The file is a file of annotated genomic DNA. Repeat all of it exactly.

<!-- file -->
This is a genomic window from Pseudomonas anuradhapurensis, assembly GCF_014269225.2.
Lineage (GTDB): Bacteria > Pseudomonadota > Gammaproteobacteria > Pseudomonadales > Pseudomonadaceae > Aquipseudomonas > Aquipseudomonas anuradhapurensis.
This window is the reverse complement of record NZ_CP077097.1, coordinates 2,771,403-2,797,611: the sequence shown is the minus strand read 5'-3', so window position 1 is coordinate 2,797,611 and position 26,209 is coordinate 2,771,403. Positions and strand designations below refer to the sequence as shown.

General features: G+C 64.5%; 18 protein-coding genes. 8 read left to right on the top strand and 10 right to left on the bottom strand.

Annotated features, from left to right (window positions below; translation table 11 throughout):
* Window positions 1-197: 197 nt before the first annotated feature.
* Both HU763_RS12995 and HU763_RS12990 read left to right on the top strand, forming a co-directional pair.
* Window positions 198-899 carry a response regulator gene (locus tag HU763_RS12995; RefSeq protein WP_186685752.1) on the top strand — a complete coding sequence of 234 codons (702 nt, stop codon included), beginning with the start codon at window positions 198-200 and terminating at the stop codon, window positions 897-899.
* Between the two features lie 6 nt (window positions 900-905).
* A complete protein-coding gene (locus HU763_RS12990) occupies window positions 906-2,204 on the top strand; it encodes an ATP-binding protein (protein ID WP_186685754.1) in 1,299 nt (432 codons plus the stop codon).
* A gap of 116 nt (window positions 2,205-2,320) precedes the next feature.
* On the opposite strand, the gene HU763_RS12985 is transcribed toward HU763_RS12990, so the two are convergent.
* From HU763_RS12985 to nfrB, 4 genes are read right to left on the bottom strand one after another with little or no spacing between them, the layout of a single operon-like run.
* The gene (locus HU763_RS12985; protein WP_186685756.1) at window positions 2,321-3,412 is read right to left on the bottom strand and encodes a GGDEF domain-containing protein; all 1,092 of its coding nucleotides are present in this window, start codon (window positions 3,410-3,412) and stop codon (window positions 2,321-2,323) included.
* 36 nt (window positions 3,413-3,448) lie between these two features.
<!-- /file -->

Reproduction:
This is a genomic window from Pseudomonas anuradhapurensis, assembly GCF_014269225.2.
Lineage (GTDB): Bacteria > Pseudomonadota > Gammaproteobacteria > Pseudomonadales > Pseudomonadaceae > Aquipseudomonas > Aquipseudomonas anuradhapurensis.
This window is the reverse complement of record NZ_CP077097.1, coordinates 2,771,403-2,797,611: the sequence shown is the minus strand read 5'-3', so window position 1 is coordinate 2,797,611 and position 26,209 is coordinate 2,771,403. Positions and strand designations below refer to the sequence as shown.

General features: G+C 64.5%; 18 protein-coding genes. 8 read left to right on the top strand and 10 right to left on the bottom strand.

Annotated features, from left to right (window positions below; translation table 11 throughout):
* Window positions 1-197: 197 nt before the first annotated feature.
* Both HU763_RS12995 and HU763_RS12990 read left to right on the top strand, forming a co-directional pair.
* Window positions 198-899 carry a response regulator gene (locus tag HU763_RS12995; RefSeq protein WP_186685752.1) on the top strand — a complete coding sequence of 234 codons (702 nt, stop codon included), beginning with the start codon at window positions 198-200 and terminating at the stop codon, window positions 897-899.
* Between the two features lie 6 nt (window positions 900-905).
* A complete protein-coding gene (locus HU763_RS12990) occupies window positions 906-2,204 on the top strand; it encodes an ATP-binding protein (protein ID WP_186685754.1) in 1,299 nt (432 codons plus the stop codon).
* A gap of 116 nt (window positions 2,205-2,320) precedes the next feature.
* On the opposite strand, the gene HU763_RS12985 is transcribed toward HU763_RS12990, so the two are convergent.
* From HU763_RS12985 to nfrB, 4 genes are read right to left on the bottom strand one after another with little or no spacing between them, the layout of a single operon-like run.
* The gene (locus HU763_RS12985; protein WP_186685756.1) at window positions 2,321-3,412 is read right to left on the bottom strand and encodes a GGDEF domain-containing protein; all 1,092 of its coding nucleotides are present in this window, start codon (window positions 3,410-3,412) and stop codon (window positions 2,321-2,323) included.
* 36 nt (window positions 3,413-3,448) lie between these two features.